Most symbolic AI models don't specify their functional architecture in much detail, and do not state exactly which features are accidental to the theory. Young, on page 43 of Production Systems for Modelling Human Cognition, discusses this further.
One example of such a theory is in Dynamic memory by Roger Schank (CUP 1982; PSY BG:S 299). Definitely read this. You can understand the first two chapters without any technical knowledge at all, and these will give a good idea of symbolic AI applied to reminding and learning. I shall cover some of this work in my second AI lecture.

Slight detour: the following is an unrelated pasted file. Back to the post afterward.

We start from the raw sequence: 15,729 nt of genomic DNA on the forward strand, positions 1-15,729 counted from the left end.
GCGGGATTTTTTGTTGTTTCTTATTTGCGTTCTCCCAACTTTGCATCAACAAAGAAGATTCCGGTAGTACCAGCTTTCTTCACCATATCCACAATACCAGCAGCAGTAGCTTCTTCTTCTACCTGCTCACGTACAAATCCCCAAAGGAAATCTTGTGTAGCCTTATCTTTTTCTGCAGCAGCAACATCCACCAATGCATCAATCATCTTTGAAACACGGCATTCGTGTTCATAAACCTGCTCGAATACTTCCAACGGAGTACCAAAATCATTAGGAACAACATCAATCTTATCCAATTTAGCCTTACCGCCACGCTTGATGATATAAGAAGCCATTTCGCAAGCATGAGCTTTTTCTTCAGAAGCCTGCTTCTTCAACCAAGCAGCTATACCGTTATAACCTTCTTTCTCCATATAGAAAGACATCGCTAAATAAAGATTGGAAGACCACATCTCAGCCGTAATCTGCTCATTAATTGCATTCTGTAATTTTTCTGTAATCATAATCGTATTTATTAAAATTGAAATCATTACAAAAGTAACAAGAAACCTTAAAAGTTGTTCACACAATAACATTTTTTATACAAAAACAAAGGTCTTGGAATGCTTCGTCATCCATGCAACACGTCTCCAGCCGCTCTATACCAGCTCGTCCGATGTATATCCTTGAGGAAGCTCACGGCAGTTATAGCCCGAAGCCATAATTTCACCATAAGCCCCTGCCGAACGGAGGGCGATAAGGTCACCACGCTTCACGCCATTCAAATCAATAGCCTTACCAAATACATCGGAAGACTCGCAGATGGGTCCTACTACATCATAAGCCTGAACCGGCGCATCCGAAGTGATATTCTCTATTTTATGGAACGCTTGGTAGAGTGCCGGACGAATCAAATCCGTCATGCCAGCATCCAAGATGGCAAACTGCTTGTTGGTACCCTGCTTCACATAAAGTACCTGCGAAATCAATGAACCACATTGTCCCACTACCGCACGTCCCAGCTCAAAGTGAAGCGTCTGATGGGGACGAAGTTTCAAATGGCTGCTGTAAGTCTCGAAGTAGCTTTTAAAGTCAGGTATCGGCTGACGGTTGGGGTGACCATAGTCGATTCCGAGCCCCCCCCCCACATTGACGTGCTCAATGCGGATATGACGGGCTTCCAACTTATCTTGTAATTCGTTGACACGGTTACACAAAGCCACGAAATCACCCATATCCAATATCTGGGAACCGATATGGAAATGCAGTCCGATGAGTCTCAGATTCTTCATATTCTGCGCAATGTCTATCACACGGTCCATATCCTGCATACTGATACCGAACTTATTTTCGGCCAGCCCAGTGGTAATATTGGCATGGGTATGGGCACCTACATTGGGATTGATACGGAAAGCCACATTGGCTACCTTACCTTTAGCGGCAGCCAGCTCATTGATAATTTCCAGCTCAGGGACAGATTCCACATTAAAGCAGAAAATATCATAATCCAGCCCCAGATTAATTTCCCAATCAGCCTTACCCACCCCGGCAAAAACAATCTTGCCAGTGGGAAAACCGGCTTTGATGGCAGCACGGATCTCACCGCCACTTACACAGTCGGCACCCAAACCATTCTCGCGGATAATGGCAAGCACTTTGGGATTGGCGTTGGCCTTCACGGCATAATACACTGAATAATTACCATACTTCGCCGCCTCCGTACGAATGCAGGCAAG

How should AI papers be evaluated? What's the worth of these models? One researcher argues that the objective of AI is to suggest approaches: to show that, in principle, a given kind of architecture can be made to solve a given class of problems, and then to leave psychologists to refine this. See pages 213-218 of Vision, Instruction, and Action by Chapman (PSY KH:C 036). This comment could apply to all AI as psychology, not merely symbolic AI.